Today's announcement ultimately puts the power of recall in the hands of parliament rather than the hands of constituents.
Today’s announcement ultimately puts the power of recall in the hands of parliament rather than the hands of constituents
Some predicted there would be mention of the right to recall MPs in today’s Queen’s Speech, and they were right.
Yet rather than announcing a democratic measure whereby constituents would have been able to deselect a useless/lazy/currupt MP, the government is essentially introducing a fudge.
Under coalition plans announced today and to be brought in before the 2015 general election, constituents will be able to sack their MP if they are sentenced to up to 12 months in jail. They will also be able to trigger a by-election if the House of Commons decides that an MP has engaged in “serious wrongdoing”. A vote would be forced if more than 10 per cent of constituents signed a petition over a two month period.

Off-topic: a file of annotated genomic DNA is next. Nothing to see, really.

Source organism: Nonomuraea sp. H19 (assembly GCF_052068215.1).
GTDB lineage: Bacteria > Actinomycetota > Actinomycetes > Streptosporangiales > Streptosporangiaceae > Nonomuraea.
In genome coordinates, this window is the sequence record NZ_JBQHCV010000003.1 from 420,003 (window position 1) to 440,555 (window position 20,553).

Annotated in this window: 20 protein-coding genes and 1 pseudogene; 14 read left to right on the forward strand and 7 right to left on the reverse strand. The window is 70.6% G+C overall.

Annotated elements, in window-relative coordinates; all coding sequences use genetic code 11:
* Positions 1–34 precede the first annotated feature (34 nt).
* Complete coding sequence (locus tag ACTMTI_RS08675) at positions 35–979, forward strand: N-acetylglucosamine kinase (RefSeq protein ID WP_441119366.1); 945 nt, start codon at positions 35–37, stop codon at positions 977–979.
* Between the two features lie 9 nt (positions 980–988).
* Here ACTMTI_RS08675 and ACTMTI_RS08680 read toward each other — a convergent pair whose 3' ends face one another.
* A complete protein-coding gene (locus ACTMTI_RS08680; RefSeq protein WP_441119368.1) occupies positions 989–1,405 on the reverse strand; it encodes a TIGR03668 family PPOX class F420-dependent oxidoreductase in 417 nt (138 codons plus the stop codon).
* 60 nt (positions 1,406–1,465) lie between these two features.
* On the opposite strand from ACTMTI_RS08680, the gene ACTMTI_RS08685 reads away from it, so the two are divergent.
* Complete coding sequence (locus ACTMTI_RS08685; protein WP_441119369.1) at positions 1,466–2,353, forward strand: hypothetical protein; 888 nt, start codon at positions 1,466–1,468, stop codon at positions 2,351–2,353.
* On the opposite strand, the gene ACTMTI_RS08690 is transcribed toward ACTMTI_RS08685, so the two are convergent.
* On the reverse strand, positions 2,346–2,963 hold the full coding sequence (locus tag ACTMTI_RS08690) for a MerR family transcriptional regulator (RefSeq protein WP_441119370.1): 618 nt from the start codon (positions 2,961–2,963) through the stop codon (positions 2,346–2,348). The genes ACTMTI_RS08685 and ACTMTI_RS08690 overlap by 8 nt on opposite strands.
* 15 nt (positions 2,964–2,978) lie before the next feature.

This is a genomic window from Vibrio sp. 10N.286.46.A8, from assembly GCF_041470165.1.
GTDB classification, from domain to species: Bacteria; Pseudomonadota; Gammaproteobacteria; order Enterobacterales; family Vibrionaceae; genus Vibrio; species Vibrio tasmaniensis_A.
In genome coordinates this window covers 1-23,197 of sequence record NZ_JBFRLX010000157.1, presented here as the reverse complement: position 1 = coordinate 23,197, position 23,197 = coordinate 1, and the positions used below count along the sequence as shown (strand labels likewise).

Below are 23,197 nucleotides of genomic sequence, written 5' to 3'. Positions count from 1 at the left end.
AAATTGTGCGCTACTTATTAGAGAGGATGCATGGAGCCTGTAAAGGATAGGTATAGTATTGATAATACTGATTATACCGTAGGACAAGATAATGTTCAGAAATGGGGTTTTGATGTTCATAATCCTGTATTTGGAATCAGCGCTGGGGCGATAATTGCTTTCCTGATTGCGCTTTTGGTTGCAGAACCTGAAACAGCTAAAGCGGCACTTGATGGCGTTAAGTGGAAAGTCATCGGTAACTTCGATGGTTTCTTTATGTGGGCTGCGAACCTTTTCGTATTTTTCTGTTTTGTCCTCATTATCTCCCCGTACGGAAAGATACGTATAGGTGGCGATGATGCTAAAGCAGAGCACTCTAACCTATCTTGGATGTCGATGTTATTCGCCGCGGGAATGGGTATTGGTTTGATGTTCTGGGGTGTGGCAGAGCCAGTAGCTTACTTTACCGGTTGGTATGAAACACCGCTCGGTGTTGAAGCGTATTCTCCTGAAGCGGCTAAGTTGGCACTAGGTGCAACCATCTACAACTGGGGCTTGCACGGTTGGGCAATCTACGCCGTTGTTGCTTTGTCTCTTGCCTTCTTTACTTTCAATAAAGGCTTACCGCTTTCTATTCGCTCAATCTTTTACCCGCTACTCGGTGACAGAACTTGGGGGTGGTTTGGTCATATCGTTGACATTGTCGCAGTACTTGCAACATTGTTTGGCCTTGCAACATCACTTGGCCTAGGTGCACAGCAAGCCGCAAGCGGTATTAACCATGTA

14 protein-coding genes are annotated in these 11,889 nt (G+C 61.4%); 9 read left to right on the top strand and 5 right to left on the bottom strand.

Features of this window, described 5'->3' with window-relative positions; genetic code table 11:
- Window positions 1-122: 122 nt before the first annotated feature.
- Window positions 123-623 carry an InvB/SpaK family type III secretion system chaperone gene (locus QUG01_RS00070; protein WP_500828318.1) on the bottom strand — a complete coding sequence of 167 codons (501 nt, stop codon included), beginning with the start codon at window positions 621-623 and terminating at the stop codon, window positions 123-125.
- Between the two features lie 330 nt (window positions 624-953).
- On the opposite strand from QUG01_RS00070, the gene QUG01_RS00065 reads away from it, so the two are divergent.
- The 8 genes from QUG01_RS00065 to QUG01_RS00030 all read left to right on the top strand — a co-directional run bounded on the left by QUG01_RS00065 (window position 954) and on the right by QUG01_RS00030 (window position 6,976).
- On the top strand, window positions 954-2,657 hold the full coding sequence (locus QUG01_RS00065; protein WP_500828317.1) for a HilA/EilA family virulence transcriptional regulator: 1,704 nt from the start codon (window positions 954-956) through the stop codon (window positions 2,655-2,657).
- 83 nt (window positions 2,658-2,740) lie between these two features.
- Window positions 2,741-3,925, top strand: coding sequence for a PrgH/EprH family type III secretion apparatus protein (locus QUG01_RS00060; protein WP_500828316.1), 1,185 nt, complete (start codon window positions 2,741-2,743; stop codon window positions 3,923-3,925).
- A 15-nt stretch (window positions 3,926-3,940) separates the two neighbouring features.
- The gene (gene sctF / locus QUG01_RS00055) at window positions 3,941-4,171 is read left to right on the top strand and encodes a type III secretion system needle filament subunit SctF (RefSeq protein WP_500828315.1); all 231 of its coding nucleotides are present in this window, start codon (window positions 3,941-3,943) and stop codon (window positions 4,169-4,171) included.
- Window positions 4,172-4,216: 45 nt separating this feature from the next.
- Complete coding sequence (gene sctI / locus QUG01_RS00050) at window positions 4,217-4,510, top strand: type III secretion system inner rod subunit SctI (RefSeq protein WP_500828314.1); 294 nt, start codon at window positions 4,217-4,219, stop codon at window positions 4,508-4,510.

In other words, an MP would have to have committed an offence and parliament would have to agree to it before constituents have any right to recall that MP.
As you’ve probably worked out by now: that doesn’t really add up to the right of constituents to recall their MP. It also goes against a promise made in the coalition agreement.
As the original coalition agreement stated on page 27:
“We will bring forward early legislation to introduce a power of recall, allowing voters to force a by-election where an MP is found to have engaged in serious wrongdoing and having had a petition calling for a by-election signed by 10 per cent of his or her constituents.”
As Zaz Goldsmith has pointed out, this isn’t a truly democratic measure, this is a “cynical stitch-up”.
“True recall is simple. If a percentage of constituents – usually 20 per cent – sign a petition in a given time frame, they earn the right to have a referendum in which voters are asked if they want to recall their MP. If more than half say yes, there is a subsequent by-election.”
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